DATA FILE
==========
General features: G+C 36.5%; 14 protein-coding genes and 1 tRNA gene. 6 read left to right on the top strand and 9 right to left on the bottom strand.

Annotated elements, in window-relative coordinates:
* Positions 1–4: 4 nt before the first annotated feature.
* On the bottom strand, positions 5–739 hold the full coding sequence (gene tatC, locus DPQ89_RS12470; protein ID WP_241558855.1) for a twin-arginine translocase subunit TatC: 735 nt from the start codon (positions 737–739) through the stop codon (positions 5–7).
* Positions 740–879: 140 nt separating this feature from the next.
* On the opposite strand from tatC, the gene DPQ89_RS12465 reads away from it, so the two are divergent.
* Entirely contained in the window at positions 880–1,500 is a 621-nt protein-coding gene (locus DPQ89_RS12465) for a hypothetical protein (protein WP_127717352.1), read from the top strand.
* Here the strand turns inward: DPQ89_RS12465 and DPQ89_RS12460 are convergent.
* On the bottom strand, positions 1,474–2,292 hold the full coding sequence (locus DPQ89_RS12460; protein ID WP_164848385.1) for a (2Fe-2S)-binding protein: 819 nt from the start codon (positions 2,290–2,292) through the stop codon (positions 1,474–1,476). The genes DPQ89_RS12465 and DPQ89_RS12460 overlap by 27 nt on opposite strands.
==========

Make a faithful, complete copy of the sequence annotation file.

General features: G+C 36.5%; 14 protein-coding genes and 1 tRNA gene. 6 read left to right on the top strand and 9 right to left on the bottom strand.

Annotated elements, in window-relative coordinates:
* Positions 1–4: 4 nt before the first annotated feature.
* On the bottom strand, positions 5–739 hold the full coding sequence (gene tatC, locus DPQ89_RS12470; protein ID WP_241558855.1) for a twin-arginine translocase subunit TatC: 735 nt from the start codon (positions 737–739) through the stop codon (positions 5–7).
* Positions 740–879: 140 nt separating this feature from the next.
* On the opposite strand from tatC, the gene DPQ89_RS12465 reads away from it, so the two are divergent.
* Entirely contained in the window at positions 880–1,500 is a 621-nt protein-coding gene (locus DPQ89_RS12465) for a hypothetical protein (protein WP_127717352.1), read from the top strand.
* Here the strand turns inward: DPQ89_RS12465 and DPQ89_RS12460 are convergent.
* On the bottom strand, positions 1,474–2,292 hold the full coding sequence (locus DPQ89_RS12460; protein ID WP_164848385.1) for a (2Fe-2S)-binding protein: 819 nt from the start codon (positions 2,290–2,292) through the stop codon (positions 1,474–1,476). The genes DPQ89_RS12465 and DPQ89_RS12460 overlap by 27 nt on opposite strands.